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Open AccessReview

Contribution of Organically Grown Crops to Human Health

Department of Plant Breeding, The Swedish University of Agricultural Sciences, P.O. Box 101, Alnarp, SE 23053, Sweden
Department of Biosciences, COMSATS Institute of InformationTechnology, Sahiwal Campus, Comsats Road, Sahiwal 57000, Pakistan
Author to whom correspondence should be addressed.
Int. J. Environ. Res. Public Health 2014, 11(4), 3870-3893;
Received: 30 January 2014 / Revised: 27 March 2014 / Accepted: 28 March 2014 / Published: 8 April 2014
(This article belongs to the Special Issue IJERPH: 10th Anniversary)
An increasing interest in organic agriculture for food production is seen throughout the world and one key reason for this interest is the assumption that organic food consumption is beneficial to public health. The present paper focuses on the background of organic agriculture, important public health related compounds from crop food and variations in the amount of health related compounds in crops. In addition, influence of organic farming on health related compounds, on pesticide residues and heavy metals in crops, and relations between organic food and health biomarkers as well as in vitro studies are also the focus of the present paper. Nutritionally beneficial compounds of highest relevance for public health were micronutrients, especially Fe and Zn, and bioactive compounds such as carotenoids (including pro-vitamin A compounds), tocopherols (including vitamin E) and phenolic compounds. Extremely large variations in the contents of these compounds were seen, depending on genotype, climate, environment, farming conditions, harvest time, and part of the crop. Highest amounts seen were related to the choice of genotype and were also increased by genetic modification of the crop. Organic cultivation did not influence the content of most of the nutritional beneficial compounds, except the phenolic compounds that were increased with the amounts of pathogens. However, higher amounts of pesticide residues and in many cases also of heavy metals were seen in the conventionally produced crops compared to the organic ones. Animal studies as well as in vitro studies showed a clear indication of a beneficial effect of organic food/extracts as compared to conventional ones. Thus, consumption of organic food seems to be positive from a public health point of view, although the reasons are unclear, and synergistic effects between various constituents within the food are likely. View Full-Text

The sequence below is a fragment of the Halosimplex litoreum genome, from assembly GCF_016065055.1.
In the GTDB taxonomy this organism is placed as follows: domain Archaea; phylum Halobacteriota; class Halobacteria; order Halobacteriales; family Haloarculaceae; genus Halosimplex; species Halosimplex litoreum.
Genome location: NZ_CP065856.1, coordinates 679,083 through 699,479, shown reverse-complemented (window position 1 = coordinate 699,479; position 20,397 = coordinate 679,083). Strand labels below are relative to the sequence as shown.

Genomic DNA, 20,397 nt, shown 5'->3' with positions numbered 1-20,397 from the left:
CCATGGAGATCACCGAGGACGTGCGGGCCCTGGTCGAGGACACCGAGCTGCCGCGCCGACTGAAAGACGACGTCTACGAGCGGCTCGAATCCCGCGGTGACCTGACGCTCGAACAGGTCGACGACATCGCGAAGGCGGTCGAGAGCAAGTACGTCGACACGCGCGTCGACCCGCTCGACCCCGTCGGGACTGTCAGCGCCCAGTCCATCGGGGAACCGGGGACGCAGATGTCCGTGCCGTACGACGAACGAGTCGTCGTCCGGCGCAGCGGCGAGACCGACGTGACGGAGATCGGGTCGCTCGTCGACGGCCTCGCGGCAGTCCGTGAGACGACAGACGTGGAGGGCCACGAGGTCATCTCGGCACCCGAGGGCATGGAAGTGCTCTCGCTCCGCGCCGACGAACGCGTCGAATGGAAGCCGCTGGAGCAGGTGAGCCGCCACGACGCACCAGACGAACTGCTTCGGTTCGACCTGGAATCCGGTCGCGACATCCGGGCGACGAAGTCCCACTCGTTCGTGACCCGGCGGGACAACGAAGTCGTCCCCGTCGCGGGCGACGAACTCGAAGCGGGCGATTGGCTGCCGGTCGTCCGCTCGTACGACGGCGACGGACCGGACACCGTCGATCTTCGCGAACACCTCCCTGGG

Keywords: organic farming; micronutrients; bioactive compounds; in vitro; pesticide residues; animal studies organic farming; micronutrients; bioactive compounds; in vitro; pesticide residues; animal studies
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MDPI and ACS Style

Johansson, E.; Hussain, A.; Kuktaite, R.; Andersson, S.C.; Olsson, M.E. Contribution of Organically Grown Crops to Human Health. Int. J. Environ. Res. Public Health 2014, 11, 3870-3893.

AMA Style

Johansson E, Hussain A, Kuktaite R, Andersson SC, Olsson ME. Contribution of Organically Grown Crops to Human Health. International Journal of Environmental Research and Public Health. 2014; 11(4):3870-3893.

Chicago/Turabian Style

Johansson, Eva; Hussain, Abrar; Kuktaite, Ramune; Andersson, Staffan C.; Olsson, Marie E. 2014. "Contribution of Organically Grown Crops to Human Health" Int. J. Environ. Res. Public Health 11, no. 4: 3870-3893.

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